(MK43) When the guards came with my food, I saw them spit on it before they opened the food slot and pushed the plate in. They spat on all the plates before delivering the food. What bastards, I thought. I always looked forward to meals, no matter how scant they were. Now I wasn’t able to eat for days. I cleaned every last crumb before I put it in my mouth, and I still felt nauseous. Sometimes I had to move to fight the cold, but tried not to. I needed to save my energy since all I was given to eat was a piece of toast and a bit of apple three times a day […] I got out after a month (Murat Kurnaz, Five Years of My Life, 162f).
(MK44) One day, I was taken to an interrogation room in which three women were waiting. The guards chained me to a ring in the floor and left. One of the women was in uniform, but the other two had next to nothing--just scanty tops and shorts. I looked at the ground. I didn’t want to see them, half-naked as they were. One of the women walked around me, put her hand under my shirt from behind and began to stroke me. I like you, she said. I’d like us to do something together. She said she’d noticed me a while ago and had watched me taking showers. She made some indecent remarks, but I knew she was lying. She couldn’t have seen me naked because I always showered in boxer shorts. She pressed her body against mine, stroked my chest and began to moan. It was unbearable. They knew I was religious, and she only wanted to humiliate me. I said: Stop! Stop that! But she kept on. I jerked my head back and caught her on the nose. The door burst open, and the IRF team pounced on me. I was put in the cooler, where I was forced to lie in chains for a whole day and didn’t get anything to eat for several more (Murat Kurnaz, Five Years of My Life, 163f).
(MK45) “Okay, I know you’re not answering any questions, but tell me why you’ve stopped talking.” “I’ve told you many hundred times what I’ve done and who I am,” I said and pointed to one of the cameras in the room. “If you want to hear my story one more time, you only need to rewind the tapes and play them back.” Of course, they put me in solitary confinement for that. They took away my blanket, my flip-flops, and my T-shirt so that I sat in the cooler in my boxer shorts. But I was always being punished and humiliated, regardless of what I did. The interrogations were especially frequent that autumn. (Murat Kurnaz, Five Years of My Life, 166).
(MK46) [After the German interrogators left] They [the Americans] desperately wanted to know what the Germans had asked me and what I had told them. Why did you tell them about being tortured? they asked, pulling my hair (Murat Kurnaz, Five Years of My Life, 176).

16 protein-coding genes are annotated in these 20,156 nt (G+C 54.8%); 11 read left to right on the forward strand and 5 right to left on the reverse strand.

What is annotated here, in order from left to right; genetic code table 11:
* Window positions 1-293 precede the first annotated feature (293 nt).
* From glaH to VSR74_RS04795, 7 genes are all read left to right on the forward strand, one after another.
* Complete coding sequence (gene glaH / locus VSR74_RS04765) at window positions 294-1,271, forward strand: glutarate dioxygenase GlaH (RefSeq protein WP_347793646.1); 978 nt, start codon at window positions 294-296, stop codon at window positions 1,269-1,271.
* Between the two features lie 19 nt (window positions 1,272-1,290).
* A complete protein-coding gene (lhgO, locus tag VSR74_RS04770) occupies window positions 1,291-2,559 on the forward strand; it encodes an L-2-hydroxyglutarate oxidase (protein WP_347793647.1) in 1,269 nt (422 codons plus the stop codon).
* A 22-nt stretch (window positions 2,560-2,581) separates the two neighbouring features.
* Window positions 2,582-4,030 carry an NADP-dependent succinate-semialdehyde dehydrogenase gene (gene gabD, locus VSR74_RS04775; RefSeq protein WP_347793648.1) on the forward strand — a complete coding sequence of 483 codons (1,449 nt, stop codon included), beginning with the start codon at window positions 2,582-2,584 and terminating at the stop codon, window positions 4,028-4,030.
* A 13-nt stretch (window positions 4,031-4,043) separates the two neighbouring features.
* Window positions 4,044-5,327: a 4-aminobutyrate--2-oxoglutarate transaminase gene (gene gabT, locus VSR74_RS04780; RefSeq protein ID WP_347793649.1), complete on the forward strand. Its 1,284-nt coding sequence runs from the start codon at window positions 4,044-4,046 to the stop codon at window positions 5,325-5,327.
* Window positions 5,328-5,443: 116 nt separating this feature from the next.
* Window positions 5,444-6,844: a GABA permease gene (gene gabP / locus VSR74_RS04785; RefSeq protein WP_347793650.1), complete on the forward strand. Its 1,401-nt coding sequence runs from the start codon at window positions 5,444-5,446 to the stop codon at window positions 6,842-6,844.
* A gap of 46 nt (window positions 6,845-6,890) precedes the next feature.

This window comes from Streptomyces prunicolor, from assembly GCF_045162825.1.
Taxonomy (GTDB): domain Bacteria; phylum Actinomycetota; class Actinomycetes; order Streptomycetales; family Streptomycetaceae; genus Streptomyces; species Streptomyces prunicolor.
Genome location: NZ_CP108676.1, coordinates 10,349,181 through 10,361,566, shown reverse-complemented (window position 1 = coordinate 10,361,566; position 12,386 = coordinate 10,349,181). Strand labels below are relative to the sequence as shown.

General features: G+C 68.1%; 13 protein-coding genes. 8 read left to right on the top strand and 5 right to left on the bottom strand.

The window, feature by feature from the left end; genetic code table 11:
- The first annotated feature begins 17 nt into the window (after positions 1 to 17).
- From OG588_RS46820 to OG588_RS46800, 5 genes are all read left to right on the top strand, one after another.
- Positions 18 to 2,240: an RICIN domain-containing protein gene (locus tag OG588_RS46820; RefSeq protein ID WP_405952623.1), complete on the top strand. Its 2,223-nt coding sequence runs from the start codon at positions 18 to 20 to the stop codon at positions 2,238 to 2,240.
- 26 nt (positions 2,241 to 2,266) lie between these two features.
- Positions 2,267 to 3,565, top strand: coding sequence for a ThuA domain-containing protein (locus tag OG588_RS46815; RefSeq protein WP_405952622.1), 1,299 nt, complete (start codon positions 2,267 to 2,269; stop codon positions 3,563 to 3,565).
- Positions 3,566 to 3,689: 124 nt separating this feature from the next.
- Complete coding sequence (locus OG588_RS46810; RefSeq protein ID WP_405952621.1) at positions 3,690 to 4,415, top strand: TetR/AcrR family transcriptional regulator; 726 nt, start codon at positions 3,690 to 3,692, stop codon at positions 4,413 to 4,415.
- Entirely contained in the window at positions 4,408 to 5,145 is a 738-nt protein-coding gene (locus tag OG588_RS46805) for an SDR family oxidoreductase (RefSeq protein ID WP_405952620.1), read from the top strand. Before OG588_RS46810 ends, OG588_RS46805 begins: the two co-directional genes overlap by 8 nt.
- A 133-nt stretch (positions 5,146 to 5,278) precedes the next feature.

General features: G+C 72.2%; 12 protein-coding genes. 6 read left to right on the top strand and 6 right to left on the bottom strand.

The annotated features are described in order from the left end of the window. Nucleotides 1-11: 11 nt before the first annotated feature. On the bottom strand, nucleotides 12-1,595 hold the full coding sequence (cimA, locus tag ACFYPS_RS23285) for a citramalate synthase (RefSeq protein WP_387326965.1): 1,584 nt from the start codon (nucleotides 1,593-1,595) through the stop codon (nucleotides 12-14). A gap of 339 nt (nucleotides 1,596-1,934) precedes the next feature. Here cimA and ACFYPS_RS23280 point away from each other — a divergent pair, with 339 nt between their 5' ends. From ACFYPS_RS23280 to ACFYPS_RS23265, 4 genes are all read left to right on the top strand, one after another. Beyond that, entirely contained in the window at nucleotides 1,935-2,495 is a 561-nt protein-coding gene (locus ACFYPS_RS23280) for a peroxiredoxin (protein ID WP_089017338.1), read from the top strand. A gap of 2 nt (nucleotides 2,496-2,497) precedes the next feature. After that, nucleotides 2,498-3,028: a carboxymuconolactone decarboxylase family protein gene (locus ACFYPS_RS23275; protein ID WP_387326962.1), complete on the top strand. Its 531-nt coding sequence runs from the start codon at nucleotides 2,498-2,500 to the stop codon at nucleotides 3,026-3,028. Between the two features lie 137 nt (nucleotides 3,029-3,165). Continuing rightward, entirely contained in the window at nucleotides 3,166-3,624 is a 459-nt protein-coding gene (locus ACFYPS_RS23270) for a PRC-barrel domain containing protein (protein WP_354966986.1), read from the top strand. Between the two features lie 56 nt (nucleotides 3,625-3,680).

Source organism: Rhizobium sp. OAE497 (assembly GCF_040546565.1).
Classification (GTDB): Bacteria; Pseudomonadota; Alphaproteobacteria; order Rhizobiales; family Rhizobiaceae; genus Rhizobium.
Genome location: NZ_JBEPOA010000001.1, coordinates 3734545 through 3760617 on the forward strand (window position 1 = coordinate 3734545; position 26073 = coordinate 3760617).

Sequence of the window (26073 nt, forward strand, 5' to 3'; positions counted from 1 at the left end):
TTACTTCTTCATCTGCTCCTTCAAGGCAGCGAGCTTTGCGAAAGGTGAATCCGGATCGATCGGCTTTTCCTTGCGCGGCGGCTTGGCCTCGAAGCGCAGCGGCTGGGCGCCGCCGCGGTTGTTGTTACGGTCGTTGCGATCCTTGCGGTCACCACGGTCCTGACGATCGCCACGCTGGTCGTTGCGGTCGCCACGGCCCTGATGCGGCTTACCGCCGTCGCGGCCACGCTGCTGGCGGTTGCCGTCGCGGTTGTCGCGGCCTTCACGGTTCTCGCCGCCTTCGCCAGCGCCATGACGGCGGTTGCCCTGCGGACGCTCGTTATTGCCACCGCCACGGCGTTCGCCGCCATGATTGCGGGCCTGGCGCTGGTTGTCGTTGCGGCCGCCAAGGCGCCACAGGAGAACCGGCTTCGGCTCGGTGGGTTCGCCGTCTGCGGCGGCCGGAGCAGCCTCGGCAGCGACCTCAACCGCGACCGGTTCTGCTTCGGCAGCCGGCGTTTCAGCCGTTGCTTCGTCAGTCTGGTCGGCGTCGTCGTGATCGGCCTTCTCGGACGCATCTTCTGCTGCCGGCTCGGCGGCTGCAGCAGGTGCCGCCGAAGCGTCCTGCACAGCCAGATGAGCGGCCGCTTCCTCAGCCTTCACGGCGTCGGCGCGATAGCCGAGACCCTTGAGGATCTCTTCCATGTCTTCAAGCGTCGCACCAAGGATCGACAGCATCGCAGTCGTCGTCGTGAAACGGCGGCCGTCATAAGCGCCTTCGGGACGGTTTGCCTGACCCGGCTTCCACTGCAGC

(MK47) In late 2002, General Geoffrey Miller took over command of Guantanamo, and our situation dramatically worsened. The interrogations got more brutal, more frequent, and longer (Murat Kurnaz, Five Years of My Life, 176).
(MK48) The first order General Miller issued was to commence Operation Sandman, which meant we were moved to new cells every one or two hours. The general’s goal was to completely deprive us of sleep, and he achieved it. I was moved from one block to the next. The escort team would storm in, put me in chains, run with me through the corridors, push me to my knees, and leave me there. The whole procedure would be repeated an hour later. I was transferred from Camp 1, Block Alpha, to Camp 2, Block Echo, or from Camp 1, Block Alpha, to Camp 2, Block Bravo. The chains were put on and removed. I had to stand and kneel--twenty-four-hours a day. I had barely arrived in a new cell and lay down on the bunk, before they came again to move me […] When the escort team had finally left the cell, I’d say hello to my neighbors, sit or lie on the bunk, and try to sleep. But as soon as the guards saw me close my eyes, sitting or lying on the bunk, they’d kick the door and yell at me until I got up again. Soon I didn’t bother greeting my neighbors (Murat Kurnaz, Five Years of My Life, 176f).
(MK49) In between transfers, I was interrogated. During this period, my interrogator was always the same man and the questioning went on a lot longer; I estimated the sessions lasted up to fifteen hours. During the sessions, the man would simply disappear for hours. I sat chained to my chair or kneeling on the floor, and as soon as my eyelids drooped, soldiers would wake me with a couple of blows. Once I spent more than two days in the interrogation room before the man returned (Murat Kurnaz, Five Years of My Life, 177).